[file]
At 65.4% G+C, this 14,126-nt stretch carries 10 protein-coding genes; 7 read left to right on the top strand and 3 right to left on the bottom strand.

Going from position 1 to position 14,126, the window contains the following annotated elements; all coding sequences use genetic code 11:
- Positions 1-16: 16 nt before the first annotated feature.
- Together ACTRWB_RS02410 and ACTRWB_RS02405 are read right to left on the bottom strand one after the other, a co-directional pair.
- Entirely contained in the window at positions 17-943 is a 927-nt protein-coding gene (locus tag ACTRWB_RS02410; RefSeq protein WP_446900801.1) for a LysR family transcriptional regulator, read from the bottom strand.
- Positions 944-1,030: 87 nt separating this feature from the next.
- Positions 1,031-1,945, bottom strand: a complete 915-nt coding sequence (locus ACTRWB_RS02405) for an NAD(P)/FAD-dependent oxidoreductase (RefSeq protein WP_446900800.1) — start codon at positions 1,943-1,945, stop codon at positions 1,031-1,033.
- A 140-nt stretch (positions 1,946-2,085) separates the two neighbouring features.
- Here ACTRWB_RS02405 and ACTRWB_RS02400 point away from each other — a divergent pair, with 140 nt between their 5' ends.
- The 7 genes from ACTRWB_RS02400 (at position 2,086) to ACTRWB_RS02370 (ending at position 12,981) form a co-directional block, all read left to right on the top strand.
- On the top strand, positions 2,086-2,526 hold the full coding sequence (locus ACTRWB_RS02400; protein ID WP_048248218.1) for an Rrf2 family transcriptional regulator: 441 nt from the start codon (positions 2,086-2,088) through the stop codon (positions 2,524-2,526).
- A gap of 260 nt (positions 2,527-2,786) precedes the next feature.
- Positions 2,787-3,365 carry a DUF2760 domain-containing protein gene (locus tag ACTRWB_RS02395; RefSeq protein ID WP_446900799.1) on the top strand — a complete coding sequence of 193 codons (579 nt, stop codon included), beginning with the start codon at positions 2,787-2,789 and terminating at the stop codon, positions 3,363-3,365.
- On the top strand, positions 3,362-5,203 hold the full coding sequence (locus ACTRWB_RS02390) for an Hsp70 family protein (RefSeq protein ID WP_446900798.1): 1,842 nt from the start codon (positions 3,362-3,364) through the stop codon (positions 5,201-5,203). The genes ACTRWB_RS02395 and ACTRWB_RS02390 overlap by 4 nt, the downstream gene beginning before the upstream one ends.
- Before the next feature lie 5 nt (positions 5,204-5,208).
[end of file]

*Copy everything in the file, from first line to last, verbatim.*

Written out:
At 65.4% G+C, this 14,126-nt stretch carries 10 protein-coding genes; 7 read left to right on the top strand and 3 right to left on the bottom strand.

Going from position 1 to position 14,126, the window contains the following annotated elements; all coding sequences use genetic code 11:
- Positions 1-16: 16 nt before the first annotated feature.
- Together ACTRWB_RS02410 and ACTRWB_RS02405 are read right to left on the bottom strand one after the other, a co-directional pair.
- Entirely contained in the window at positions 17-943 is a 927-nt protein-coding gene (locus tag ACTRWB_RS02410; RefSeq protein WP_446900801.1) for a LysR family transcriptional regulator, read from the bottom strand.
- Positions 944-1,030: 87 nt separating this feature from the next.
- Positions 1,031-1,945, bottom strand: a complete 915-nt coding sequence (locus ACTRWB_RS02405) for an NAD(P)/FAD-dependent oxidoreductase (RefSeq protein WP_446900800.1) — start codon at positions 1,943-1,945, stop codon at positions 1,031-1,033.
- A 140-nt stretch (positions 1,946-2,085) separates the two neighbouring features.
- Here ACTRWB_RS02405 and ACTRWB_RS02400 point away from each other — a divergent pair, with 140 nt between their 5' ends.
- The 7 genes from ACTRWB_RS02400 (at position 2,086) to ACTRWB_RS02370 (ending at position 12,981) form a co-directional block, all read left to right on the top strand.
- On the top strand, positions 2,086-2,526 hold the full coding sequence (locus ACTRWB_RS02400; protein ID WP_048248218.1) for an Rrf2 family transcriptional regulator: 441 nt from the start codon (positions 2,086-2,088) through the stop codon (positions 2,524-2,526).
- A gap of 260 nt (positions 2,527-2,786) precedes the next feature.
- Positions 2,787-3,365 carry a DUF2760 domain-containing protein gene (locus tag ACTRWB_RS02395; RefSeq protein ID WP_446900799.1) on the top strand — a complete coding sequence of 193 codons (579 nt, stop codon included), beginning with the start codon at positions 2,787-2,789 and terminating at the stop codon, positions 3,363-3,365.
- On the top strand, positions 3,362-5,203 hold the full coding sequence (locus ACTRWB_RS02390) for an Hsp70 family protein (RefSeq protein ID WP_446900798.1): 1,842 nt from the start codon (positions 3,362-3,364) through the stop codon (positions 5,201-5,203). The genes ACTRWB_RS02395 and ACTRWB_RS02390 overlap by 4 nt, the downstream gene beginning before the upstream one ends.
- Before the next feature lie 5 nt (positions 5,204-5,208).